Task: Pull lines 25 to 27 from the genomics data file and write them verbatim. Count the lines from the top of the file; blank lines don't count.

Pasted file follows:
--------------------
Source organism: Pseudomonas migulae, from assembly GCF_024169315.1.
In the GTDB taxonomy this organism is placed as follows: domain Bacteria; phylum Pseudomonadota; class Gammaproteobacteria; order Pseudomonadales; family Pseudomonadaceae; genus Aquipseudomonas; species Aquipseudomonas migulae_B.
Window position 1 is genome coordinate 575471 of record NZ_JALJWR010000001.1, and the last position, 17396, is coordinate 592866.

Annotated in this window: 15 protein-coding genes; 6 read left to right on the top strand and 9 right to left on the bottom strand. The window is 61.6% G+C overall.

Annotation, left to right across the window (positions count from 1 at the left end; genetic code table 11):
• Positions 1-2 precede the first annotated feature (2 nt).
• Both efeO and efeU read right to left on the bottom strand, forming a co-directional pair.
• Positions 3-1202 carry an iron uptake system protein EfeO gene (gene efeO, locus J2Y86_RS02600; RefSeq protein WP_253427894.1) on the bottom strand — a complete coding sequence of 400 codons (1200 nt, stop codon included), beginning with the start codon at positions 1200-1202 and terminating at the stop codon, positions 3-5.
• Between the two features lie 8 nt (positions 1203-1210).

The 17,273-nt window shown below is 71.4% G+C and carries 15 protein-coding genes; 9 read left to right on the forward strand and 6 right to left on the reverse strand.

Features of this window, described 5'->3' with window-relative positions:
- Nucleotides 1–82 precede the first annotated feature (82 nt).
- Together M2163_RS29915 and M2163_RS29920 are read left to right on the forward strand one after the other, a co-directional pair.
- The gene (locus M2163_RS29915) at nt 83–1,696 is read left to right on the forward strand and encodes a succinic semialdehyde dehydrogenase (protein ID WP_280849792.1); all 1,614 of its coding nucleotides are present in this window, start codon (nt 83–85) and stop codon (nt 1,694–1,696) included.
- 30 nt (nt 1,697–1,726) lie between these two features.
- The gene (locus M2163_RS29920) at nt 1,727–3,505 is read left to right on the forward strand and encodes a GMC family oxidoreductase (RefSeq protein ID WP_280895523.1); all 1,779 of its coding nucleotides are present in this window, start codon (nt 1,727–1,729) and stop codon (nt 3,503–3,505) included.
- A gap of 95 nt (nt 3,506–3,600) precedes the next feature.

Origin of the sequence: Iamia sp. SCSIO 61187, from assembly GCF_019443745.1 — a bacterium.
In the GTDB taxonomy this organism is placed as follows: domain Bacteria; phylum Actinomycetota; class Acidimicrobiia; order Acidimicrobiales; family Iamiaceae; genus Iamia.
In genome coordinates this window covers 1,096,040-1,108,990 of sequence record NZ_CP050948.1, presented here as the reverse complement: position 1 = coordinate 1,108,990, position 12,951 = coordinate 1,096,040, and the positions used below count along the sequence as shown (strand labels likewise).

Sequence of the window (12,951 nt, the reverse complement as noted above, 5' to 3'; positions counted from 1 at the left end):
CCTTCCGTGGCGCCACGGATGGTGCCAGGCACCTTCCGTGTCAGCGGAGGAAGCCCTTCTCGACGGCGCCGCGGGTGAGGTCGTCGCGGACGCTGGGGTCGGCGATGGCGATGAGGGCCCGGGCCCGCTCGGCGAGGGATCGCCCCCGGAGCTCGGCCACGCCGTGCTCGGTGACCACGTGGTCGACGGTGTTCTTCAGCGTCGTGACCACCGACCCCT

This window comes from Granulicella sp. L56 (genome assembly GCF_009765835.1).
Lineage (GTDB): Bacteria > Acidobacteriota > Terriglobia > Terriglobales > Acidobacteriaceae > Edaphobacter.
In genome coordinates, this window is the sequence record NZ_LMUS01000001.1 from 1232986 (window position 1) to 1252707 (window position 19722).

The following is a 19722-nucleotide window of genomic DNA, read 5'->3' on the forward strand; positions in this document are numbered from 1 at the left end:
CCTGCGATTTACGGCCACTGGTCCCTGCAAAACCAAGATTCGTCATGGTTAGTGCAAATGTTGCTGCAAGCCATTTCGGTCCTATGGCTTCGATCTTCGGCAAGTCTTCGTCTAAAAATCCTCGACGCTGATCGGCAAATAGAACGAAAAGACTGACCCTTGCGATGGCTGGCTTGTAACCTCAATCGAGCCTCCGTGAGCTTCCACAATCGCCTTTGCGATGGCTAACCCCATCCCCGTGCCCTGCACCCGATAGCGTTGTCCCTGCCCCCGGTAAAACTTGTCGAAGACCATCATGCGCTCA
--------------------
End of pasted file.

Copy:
In genome coordinates, this window is the sequence record NZ_LMUS01000001.1 from 1232986 (window position 1) to 1252707 (window position 19722).

The following is a 19722-nucleotide window of genomic DNA, read 5'->3' on the forward strand; positions in this document are numbered from 1 at the left end:
CCTGCGATTTACGGCCACTGGTCCCTGCAAAACCAAGATTCGTCATGGTTAGTGCAAATGTTGCTGCAAGCCATTTCGGTCCTATGGCTTCGATCTTCGGCAAGTCTTCGTCTAAAAATCCTCGACGCTGATCGGCAAATAGAACGAAAAGACTGACCCTTGCGATGGCTGGCTTGTAACCTCAATCGAGCCTCCGTGAGCTTCCACAATCGCCTTTGCGATGGCTAACCCCATCCCCGTGCCCTGCACCCGATAGCGTTGTCCCTGCCCCCGGTAAAACTTGTCGAAGACCATCATGCGCTCA